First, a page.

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耶鲁大学校长告诉你,你的圈有多大舞台就有多大!
日期:2018-07-01 00:00:00  发布人:艺术与科技系  浏览量:367

 

 

 

 

 

每年的毕业典礼,各大名校的校长致辞便成了各位学子学习及讨论的话题,今年耶鲁大学毕业典礼上的校长致辞同样引来了各大学子的关注,让我们一起看看今年这所世界顶尖名校的校长对学生们说了什么。
耶鲁大学校长苏必德(Peter Salovey)在2018届毕业典礼上发表了题为Drawing a Larger Circle的演讲。在此分享演讲译文,与大家共勉。

<演讲正文>2018届的毕业生们,家长们和朋友们,很高兴与大家共同见证这个特别的日子。今天是喜悦的一天,未来则充满希望。现在,我将履行耶鲁大学光荣的传统:请在座的所有家长和朋友们起立,向我们2018届优秀的毕业生们致意;也请在座的2018届学子们起立,向所有成就你们达成今日里程碑的人们致敬。谢谢大家!

 

 

人们总是倾向于制定大量的计划。有些是实用性的计划,比如订航班,租房子,思考毕业后在哪里生活、工作或学习。还有一些是远大的抱负,展望未来的生活,以及未来几年筹划构筑的事业等。

 

我想分享的是Pauli Murray1945年所写的关于她的志向。那时,她还是一位年轻的律师和民权活动家。

 

我要通过积极和包容的方式打破隔离,”Murray写道。当我的兄弟们试图画一个圈把我排除在外时,我会画一个更大的圈来包容他们。他们为小团体的特权发言,而我为全人类争取权利。

 

所以今天我想问你们:你会画多大的圈呢?

 

你会画一个兼容并包、充满活力的圈?还是拉帮结派的团团伙伙?

 

要实现兼容并包很难,但未来的回报巨大。

 

当你们即将离开校园时,我建议你们可以仿照Pauli Murray以及其他许多耶鲁毕业生的例子。首先,要确保你画的圈足够大。

 

如今的世界,你可以在Twitter上拥有700位粉丝,也可以在Facebook上交1000位好友。看起来拥有一个很大的圈并不是一件难事。但如果你所谓的朋友都在分享相同的故事、类似的观点,那么你的世界可能很窄。然而,一场与现实生活中6个朋友的谈话可能会获得更加丰富的想法和观点。

 

我在耶鲁大学的这些年,我很荣幸能够认识世界上最聪明的头脑。我也了解到最伟大的学者们所画出的那些很大的圈。他们博览群书,也对自己研究范围之外的想法颇感兴趣。

 

 

Robert Dahl是一位曾在耶鲁大学任教四十年之久的政治学教授。因其在民主和民主制度研究中的权威,Dahl教授可谓是同时代最受尊敬的政治学家之一,也是一位深受喜爱的导师。

 

2014年,98岁高龄的Dahl去世,他曾教过的学生纷纷表达对他的哀思。一位名为Jeffrey Isaac的学生回忆道,尽管他非常喜欢Dahl教授的课,但他强烈反对Dahl教授的一些论点。Isaac还发表论文驳斥Dahl的理论。然而令他惊讶的是,系里最支持他的老师竟然是Dahl教授本人!Dahl教授还同意担任他的论文导师。

 

Isaac写道:“Dahl教授花费了数不尽的时间在他的办公室里和我讨论论文主要论点,以及我要驳斥的人——他自己!我们客观地讨论‘Dahl’这个人和他论点的局限性,并猜测‘Dahl’会如何回应我的论点。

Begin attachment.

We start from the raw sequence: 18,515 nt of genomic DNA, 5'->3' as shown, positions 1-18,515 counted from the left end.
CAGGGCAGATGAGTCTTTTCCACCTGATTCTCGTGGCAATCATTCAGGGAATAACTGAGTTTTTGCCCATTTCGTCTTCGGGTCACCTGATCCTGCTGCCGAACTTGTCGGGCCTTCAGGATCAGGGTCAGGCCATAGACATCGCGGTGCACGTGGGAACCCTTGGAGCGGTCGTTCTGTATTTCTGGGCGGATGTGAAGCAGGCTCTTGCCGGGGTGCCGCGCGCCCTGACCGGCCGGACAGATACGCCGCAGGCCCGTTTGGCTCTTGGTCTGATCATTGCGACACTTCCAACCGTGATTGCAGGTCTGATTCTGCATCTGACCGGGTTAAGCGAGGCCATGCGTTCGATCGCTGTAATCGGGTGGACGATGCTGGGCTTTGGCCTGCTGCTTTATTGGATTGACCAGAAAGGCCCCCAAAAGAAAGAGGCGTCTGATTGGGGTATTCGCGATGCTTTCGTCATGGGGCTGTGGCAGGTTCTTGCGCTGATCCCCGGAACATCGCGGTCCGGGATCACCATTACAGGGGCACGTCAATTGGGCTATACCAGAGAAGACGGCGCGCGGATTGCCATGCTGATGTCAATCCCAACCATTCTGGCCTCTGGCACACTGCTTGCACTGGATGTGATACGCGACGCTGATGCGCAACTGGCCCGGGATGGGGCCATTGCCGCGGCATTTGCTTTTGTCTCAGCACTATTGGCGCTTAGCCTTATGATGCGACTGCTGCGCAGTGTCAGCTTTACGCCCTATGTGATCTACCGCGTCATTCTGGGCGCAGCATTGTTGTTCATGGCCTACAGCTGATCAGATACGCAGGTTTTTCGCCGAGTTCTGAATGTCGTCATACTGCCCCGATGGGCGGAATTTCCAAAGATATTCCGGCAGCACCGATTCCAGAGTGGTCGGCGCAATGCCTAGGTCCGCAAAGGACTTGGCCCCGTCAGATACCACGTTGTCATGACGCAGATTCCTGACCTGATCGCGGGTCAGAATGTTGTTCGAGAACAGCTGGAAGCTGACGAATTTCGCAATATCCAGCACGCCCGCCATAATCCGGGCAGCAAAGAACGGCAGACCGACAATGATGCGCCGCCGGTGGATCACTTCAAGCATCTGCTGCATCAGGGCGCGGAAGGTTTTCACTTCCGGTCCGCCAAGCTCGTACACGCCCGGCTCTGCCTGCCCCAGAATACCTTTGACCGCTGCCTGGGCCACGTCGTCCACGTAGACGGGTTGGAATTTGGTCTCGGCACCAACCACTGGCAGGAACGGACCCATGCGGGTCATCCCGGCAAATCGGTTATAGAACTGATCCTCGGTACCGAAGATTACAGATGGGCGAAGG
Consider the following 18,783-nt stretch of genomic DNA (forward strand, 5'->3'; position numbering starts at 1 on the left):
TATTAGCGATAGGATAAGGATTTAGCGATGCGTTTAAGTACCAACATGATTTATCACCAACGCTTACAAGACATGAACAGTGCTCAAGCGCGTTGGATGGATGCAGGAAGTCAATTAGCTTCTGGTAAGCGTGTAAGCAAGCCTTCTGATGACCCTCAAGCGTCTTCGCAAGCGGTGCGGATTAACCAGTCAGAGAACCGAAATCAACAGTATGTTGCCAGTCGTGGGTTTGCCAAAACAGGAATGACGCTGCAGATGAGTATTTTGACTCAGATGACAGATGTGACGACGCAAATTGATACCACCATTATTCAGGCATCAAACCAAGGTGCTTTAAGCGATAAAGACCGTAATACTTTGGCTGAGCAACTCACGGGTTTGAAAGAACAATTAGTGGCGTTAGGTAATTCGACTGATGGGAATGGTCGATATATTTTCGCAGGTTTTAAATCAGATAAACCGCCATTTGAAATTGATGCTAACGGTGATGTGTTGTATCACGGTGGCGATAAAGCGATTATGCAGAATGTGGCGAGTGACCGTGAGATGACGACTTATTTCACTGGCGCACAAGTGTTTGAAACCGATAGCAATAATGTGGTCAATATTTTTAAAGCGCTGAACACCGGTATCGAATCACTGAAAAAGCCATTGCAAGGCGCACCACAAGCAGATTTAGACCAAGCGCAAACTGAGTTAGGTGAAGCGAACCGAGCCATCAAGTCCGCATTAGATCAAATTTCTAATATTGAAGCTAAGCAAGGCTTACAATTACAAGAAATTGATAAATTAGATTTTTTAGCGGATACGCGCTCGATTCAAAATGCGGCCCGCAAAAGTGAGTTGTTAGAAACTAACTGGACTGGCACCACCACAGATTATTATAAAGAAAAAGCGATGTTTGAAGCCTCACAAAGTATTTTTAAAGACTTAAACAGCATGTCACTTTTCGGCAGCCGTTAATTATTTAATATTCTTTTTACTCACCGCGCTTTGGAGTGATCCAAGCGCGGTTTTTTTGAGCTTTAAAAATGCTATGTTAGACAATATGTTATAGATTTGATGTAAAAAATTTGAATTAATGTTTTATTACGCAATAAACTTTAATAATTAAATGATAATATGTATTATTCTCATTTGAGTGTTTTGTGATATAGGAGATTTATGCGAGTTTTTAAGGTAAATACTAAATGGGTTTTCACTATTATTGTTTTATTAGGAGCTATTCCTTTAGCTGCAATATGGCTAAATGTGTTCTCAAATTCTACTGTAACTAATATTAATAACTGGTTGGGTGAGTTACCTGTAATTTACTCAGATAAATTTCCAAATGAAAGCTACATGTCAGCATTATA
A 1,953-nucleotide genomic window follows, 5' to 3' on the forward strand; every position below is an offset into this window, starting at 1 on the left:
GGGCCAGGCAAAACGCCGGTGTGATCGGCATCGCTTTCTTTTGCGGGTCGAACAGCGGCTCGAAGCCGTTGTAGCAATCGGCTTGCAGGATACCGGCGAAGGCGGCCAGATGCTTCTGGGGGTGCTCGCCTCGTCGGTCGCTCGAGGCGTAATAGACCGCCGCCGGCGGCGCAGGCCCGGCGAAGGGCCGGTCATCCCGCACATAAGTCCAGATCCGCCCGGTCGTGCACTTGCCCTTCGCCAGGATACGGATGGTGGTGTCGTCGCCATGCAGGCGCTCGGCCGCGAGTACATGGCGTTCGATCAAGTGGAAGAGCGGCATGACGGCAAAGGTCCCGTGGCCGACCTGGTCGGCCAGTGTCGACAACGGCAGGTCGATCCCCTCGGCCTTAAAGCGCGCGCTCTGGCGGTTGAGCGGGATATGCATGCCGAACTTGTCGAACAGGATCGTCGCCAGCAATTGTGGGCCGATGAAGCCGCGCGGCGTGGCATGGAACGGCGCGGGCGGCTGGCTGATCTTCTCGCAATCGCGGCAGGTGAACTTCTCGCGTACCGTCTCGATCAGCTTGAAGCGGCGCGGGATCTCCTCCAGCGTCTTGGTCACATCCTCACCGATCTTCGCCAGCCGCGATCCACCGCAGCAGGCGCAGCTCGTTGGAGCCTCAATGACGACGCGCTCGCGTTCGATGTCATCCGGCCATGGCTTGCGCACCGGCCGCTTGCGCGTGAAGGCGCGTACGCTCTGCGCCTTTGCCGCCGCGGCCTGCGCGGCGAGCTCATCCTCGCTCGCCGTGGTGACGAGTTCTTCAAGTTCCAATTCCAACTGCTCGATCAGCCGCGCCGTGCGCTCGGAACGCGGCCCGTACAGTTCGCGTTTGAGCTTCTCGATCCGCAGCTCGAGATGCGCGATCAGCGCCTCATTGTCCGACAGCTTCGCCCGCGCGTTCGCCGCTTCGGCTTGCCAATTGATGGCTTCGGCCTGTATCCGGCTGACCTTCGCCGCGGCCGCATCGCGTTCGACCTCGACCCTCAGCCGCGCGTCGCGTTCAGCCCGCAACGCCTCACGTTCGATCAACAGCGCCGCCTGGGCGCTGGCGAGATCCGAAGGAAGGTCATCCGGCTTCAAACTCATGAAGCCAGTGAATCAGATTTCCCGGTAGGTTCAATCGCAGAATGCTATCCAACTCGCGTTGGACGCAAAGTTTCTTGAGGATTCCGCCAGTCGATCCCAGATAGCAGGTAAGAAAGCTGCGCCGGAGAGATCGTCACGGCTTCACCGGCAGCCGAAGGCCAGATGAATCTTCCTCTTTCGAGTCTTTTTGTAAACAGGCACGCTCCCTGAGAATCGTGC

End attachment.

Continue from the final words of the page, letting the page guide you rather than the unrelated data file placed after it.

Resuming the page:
Dahl教授欢迎他的批评者并且倾听他们的意见,与他们展开交流。这是一种开放且积极的研究精神和教学模式,是耶鲁所追求的终极目标。

 

这样的情况也出现在校园之外。气候变化、贫困、动荡和暴力是我们社会所面临的最大挑战。这需要创新和创造性的解决方案。然而,政治分化令这些问题比以往更加难处理。我们需要与不同政见者交谈,尽管我们并不同意他们的观点。

 

我们或许可以效仿Dahl教授以及许多其他智慧、通达的思想者,画一个够大的圈,并不断填充人类的认知。

 

 

我的第二条建议是:尽你所能画更多的圈。

 

其中一个圈是你的工作。你不仅要确保你喜欢它,还要确保它不是你生活中仅有的圈。

 

我们知道,幸福的源泉之一是培养工作之外的激情和专业。与他人分享这种激情能给我们带来了极大的喜悦,还能将我们与其他圈子的朋友和同事连接在一起,而这些人可能与我们平时遇到的人迥然不同。

 

许多人知道,我对阿巴拉契亚山脉地区的音乐甚为喜爱。我对传统乡村音乐和蓝草音乐的热爱,能牵引我至弗吉尼亚西南部和肯塔基州东部等地,担任国际蓝草音乐博物馆的董事,并且能和蓝草音乐教授一起演奏贝斯达30年。

 

这让我在夏季蓝草音乐节期间能与陌生人尽情分享音乐和故事。最重要的是,对音乐的热爱让我建立超出我成长的故乡、学校和我所从事的心理学专业的友谊圈。

 

我为能够成为一名心理学家而自豪。我的学科也提供许多实证支撑我的个人经历发展。

 

Patricia Linville是一位社会心理学家。她的研究集中在人们的自我认知,以及这些自我认知的影响。当完成她所称之为自我复杂性的研究期间,她曾是我在耶鲁的老师。目前,她任教于杜克大学。

 

根据Linville教授的说法,自我复杂性是一个更大的概念,指一个个人的多面性。换句话而言,这个个体画了很多圈。

 

 

比如,一个女人可以视自己为学生、马拉松选手、戏剧爱好者、纽约客杂志读者,以及我们刚才提到的蓝草乐队中的贝斯手。她可能比那些只视自己为律师的人有更大的自我复杂性。

 

Linville教授在她的研究中发现,更大的自我复杂性可以作为消极经历的缓冲器。如果你全靠工作定义你自己,那么当你没得到升职时,或许会对你的自我价值认知造成深重的打击。Linville教授将其称为把所有的鸡蛋放在同一个认知的篮子里

 

而像我刚才提到的跑马拉松的吉他手,在遇到挫折后可能恢复得更快。Linville教授甚至发现,自我复杂性更大的大学生患有抑郁等精神疾病的比例更低。

 

最后,我想提出一个扩大圈子的重要途径——结识更多人并与之互动。

 

在这里我想提及的仍是Pauli Murray

 

Murray上千封的信件折射出的是她丰富的生活。在耶鲁大学法学院学习期间,Pauli Murray收到了一份来自耶鲁1936届校友William S. Beinecke的信。现在这个名字或许听起来很熟悉。贝尼克珍本与手稿图书馆就是以William的父亲和两个叔叔命名的,而耶鲁的许多项目也从这个家族的慈善事业中受益。

 

上个月,Bill Beinecke去世,享年104岁。1963年致信给Murray时,他是Sperry and Hutchison公司的董事长。这是一家由其祖父创立的美国企业,你们的父母或祖父母可能还记得S & H发行的绿色邮票。Beinecke曾是这家美国企业的领导者,也是一位富有且强大的人。

 

他在耶鲁的一次活动上遇到Pauli Murray。在那次会议后不久,他给她写了一封信,询问她关于他在《时代》杂志上刊登的关于美国种族关系文章的看法。

 

Pauli Murray回复了。几周后,他再次发给她了一篇学校融合的文章,并询问她的意见。她又给他回了信。这封四页纸、单行距的回信被Murray称为不可估量的种族问题。他们的通信持续了几个星期。双方观点都很有趣且坦率。

 

BeineckeMurray,这两位耶鲁传统的典范,尽管在性别、家庭背景、种族、阶级等诸多方面存在差异,但他们仍能保持对话。